NetBIOS names are addresses.  They represent communication end-points
   within a NetBIOS LAN.  [RFC1001] and [RFC1002] provide a mechanism
   for creating virtual NetBIOS LANs over TCP and UDP transport.  Part
   of that mechanism is the NetBIOS name service, which provides for
   mapping between NetBIOS names and IP addresses.  A given host system
   may register several NetBIOS names, each representing an application

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   or service that can communicate with other applications or services
   via the NetBIOS API.

   SMB sessions are established and messages transferred via the NetBIOS
   session service (see [RFC[1001], section 5.3 and [RFC1002] section
   4.3). The system that originates the connection is the "calling"
   node, and the target node is the "called" node.  In order to
   establish an SMB session, a TCP connection must be established
   between the calling and called nodes.  If a TCP connection already
   exists, the SMB session may make use of the existing connection.

   Before a NetBIOS session can be established, the calling node must
   discover the IP address of the called node.  This is done using the
   NetBIOS name service (see [RFC1001] section 5.2 and [RFC1002] section
   4.2).  NetBIOS names are always 16 octets, padded with spaces (0x20)
   if necessary, as specified in the RFCs.  By convention, however, the
   16th octet is reserved for use as a service type indicator.  This
   field is known as the "suffix".

   The suffix is NEVER specified in an SMB URL string, but is appended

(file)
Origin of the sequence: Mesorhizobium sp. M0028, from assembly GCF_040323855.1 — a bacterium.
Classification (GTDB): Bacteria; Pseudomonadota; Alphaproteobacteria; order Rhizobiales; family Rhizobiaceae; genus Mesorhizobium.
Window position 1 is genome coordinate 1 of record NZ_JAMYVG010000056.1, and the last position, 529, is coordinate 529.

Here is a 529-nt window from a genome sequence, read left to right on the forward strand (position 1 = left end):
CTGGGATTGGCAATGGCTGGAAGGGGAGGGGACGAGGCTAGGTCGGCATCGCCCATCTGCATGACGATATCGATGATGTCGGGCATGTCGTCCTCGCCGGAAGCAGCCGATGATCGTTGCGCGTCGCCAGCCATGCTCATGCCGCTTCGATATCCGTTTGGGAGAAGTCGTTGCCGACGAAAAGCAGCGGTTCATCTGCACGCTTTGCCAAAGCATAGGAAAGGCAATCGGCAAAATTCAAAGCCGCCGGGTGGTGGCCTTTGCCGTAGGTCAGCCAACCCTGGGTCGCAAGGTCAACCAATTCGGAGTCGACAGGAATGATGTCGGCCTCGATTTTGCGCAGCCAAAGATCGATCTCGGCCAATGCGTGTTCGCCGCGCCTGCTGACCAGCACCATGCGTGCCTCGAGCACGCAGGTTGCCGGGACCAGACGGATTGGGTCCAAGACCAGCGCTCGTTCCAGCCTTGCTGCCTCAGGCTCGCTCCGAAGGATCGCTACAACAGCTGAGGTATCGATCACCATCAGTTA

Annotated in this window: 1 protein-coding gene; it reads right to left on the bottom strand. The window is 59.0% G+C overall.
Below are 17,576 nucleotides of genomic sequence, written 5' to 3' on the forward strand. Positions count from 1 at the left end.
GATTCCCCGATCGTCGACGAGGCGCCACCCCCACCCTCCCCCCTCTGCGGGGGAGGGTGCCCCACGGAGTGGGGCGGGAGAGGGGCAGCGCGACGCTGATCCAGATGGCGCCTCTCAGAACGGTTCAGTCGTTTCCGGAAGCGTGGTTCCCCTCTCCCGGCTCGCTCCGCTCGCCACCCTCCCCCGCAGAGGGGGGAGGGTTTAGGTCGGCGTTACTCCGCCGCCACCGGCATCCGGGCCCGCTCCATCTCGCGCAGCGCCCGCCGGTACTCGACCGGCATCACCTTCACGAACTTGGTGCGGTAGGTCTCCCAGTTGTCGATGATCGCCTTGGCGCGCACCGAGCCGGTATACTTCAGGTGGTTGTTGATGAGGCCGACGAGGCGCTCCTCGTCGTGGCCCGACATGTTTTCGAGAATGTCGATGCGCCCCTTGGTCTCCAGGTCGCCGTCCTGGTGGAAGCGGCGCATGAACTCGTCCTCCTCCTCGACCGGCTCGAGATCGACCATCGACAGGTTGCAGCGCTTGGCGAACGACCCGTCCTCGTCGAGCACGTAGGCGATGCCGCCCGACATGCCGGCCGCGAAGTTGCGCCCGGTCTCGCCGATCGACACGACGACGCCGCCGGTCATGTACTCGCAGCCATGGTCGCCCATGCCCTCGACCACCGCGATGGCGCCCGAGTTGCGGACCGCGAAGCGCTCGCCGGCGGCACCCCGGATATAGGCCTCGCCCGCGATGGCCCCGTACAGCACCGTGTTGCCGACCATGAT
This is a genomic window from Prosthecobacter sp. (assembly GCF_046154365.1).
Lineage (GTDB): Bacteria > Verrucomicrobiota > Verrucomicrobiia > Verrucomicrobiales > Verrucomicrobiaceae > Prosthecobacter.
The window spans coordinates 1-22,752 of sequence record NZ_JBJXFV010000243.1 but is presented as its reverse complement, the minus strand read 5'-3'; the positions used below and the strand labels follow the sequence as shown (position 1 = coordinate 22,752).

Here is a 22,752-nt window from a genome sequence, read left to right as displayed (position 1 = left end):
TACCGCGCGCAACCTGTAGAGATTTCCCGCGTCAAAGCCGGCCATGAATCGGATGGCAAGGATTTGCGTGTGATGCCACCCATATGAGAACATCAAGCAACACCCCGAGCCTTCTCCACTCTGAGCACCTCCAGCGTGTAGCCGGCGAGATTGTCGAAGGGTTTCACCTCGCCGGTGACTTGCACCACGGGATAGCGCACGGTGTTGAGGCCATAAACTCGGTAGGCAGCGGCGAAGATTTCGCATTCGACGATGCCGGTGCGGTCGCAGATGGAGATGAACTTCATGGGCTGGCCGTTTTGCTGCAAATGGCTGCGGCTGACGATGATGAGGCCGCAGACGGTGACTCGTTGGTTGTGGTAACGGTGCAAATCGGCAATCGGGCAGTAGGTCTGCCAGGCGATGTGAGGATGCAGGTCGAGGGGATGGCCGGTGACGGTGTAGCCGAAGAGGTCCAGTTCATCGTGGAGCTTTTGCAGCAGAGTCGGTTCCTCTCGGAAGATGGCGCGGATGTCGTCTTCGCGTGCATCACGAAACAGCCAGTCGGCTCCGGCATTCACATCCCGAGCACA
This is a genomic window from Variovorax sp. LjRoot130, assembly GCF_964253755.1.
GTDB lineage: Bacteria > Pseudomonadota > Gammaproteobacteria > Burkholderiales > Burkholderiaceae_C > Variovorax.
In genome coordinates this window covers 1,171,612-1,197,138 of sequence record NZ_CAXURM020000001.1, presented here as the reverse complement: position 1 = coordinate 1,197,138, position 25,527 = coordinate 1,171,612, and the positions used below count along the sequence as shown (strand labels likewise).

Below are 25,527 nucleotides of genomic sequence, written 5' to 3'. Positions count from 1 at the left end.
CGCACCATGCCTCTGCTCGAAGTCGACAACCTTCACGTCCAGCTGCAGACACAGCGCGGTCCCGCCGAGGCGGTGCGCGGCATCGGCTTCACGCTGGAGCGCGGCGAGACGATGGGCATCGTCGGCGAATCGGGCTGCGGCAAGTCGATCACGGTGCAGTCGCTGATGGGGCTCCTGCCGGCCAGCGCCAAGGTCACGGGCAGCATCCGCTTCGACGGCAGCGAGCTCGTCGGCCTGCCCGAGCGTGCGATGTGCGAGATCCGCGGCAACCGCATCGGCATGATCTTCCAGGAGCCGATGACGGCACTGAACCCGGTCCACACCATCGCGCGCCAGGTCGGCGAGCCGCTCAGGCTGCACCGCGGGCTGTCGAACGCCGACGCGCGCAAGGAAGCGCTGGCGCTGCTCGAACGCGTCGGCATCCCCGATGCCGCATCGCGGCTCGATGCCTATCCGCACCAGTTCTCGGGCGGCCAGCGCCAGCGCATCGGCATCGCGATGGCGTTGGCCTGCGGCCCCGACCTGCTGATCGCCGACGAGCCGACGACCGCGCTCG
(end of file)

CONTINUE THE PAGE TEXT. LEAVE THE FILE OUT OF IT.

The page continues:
by the implementation.

C.1.  Resolving DNS names and IP addresses to SMB server names.

   The NetBIOS session service requires that the client provide the
   NetBIOS names of both the calling and called nodes.  When connecting
   to an SMB server, the calling name is the default NetBIOS name of the
   client, space padded as described, with a suffix byte value of 0x00.
   The called name is the NetBIOS name of the server with a suffix byte
   value of 0x20.

   Applications which support the SMB URL SHOULD include support for the
   use of DNS names or IP addresses in addition to NetBIOS names when
   initiating SMB connections via NetBIOS over TCP/IP transport.  This
   functionality is an extension to the NetBIOS over TCP/IP behavior
   specified in RFC 1001 and RFC 1002, and is not part of that standard.
   It is, however, a common extension and should be supported for
   compatibility reasons, and to provide access to SMB shares in
   situations in which the NetBIOS name space cannot be guaranteed to be

   As stated above, the Session Request packet requires a called and a
   calling name, both of which are NetBIOS names.  In order to create a
   Session Request packet, the DNS name or IP address of the server must
   be reverse-mapped to the server's NetBIOS name.  Mechanisms for doing
   so include:

   -- Issuing a NetBIOS Adapter Status Query

      A NetBIOS Adapter Status Query is sent to the target IP address.
      (See [RFC1001] section 15.1.4 and [RFC1002] sections 4.2.17 &
      4.2.18.)  If a response is received, and if the target node is

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      running an SMB server service, then the response will include a
      NetBIOS name with a suffix byte value of 0x20.  This NetBIOS name
      may be used as the called name in a Session Request packet.

      It is possible, though rare, that multiple entries will have a
      suffix byte of 0x20.  If this is the case, one of the other
      methods must be used to discover the SMB server service.

   -- Generic Server Name

      This method is not supported by all SMB server implementations.

      Some SMB servers will accept the generic SMB server name
      "*SMBSERVER".  A client can simply use the name "*SMBSERVER" as
      the called name in a Session Request packet.  As with all SMB
      server NetBIOS names, the "*SMBSERVER"  name must be space padded
      and terminated with a suffix byte value of 0x20.

      The "*SMBSERVER" is an illegal NetBIOS name (see [RFC1001],
      section 5.2), so it is never registered with the NetBIOS name
      service and will not be returned in a NetBIOS Adapter Status

      If the target does not support the "*SMBSERVER" generic name, or
      if it is not running SMB services, it will return a CALLED NAME